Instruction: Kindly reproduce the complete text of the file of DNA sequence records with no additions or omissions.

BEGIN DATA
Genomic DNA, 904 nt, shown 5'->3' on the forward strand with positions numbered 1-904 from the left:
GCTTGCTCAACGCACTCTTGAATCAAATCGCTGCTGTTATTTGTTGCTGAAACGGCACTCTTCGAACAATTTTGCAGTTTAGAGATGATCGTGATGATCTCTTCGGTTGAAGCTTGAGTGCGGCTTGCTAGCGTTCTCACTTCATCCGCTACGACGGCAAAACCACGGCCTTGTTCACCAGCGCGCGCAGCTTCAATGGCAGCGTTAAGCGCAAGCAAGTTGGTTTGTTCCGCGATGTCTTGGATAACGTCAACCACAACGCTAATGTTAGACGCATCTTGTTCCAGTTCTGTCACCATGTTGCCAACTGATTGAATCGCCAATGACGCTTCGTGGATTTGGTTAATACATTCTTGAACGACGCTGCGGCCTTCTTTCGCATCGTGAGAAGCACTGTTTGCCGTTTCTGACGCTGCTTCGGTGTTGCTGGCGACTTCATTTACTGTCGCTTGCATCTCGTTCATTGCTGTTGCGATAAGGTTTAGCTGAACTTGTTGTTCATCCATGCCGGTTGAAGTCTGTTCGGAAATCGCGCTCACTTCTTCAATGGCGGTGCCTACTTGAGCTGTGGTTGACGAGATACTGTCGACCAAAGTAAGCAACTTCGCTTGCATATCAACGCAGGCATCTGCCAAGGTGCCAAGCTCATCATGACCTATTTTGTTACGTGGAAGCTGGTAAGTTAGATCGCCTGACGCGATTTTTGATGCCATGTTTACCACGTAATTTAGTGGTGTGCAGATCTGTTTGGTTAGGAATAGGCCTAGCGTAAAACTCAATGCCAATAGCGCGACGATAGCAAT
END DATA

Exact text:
Genomic DNA, 904 nt, shown 5'->3' on the forward strand with positions numbered 1-904 from the left:
GCTTGCTCAACGCACTCTTGAATCAAATCGCTGCTGTTATTTGTTGCTGAAACGGCACTCTTCGAACAATTTTGCAGTTTAGAGATGATCGTGATGATCTCTTCGGTTGAAGCTTGAGTGCGGCTTGCTAGCGTTCTCACTTCATCCGCTACGACGGCAAAACCACGGCCTTGTTCACCAGCGCGCGCAGCTTCAATGGCAGCGTTAAGCGCAAGCAAGTTGGTTTGTTCCGCGATGTCTTGGATAACGTCAACCACAACGCTAATGTTAGACGCATCTTGTTCCAGTTCTGTCACCATGTTGCCAACTGATTGAATCGCCAATGACGCTTCGTGGATTTGGTTAATACATTCTTGAACGACGCTGCGGCCTTCTTTCGCATCGTGAGAAGCACTGTTTGCCGTTTCTGACGCTGCTTCGGTGTTGCTGGCGACTTCATTTACTGTCGCTTGCATCTCGTTCATTGCTGTTGCGATAAGGTTTAGCTGAACTTGTTGTTCATCCATGCCGGTTGAAGTCTGTTCGGAAATCGCGCTCACTTCTTCAATGGCGGTGCCTACTTGAGCTGTGGTTGACGAGATACTGTCGACCAAAGTAAGCAACTTCGCTTGCATATCAACGCAGGCATCTGCCAAGGTGCCAAGCTCATCATGACCTATTTTGTTACGTGGAAGCTGGTAAGTTAGATCGCCTGACGCGATTTTTGATGCCATGTTTACCACGTAATTTAGTGGTGTGCAGATCTGTTTGGTTAGGAATAGGCCTAGCGTAAAACTCAATGCCAATAGCGCGACGATAGCAAT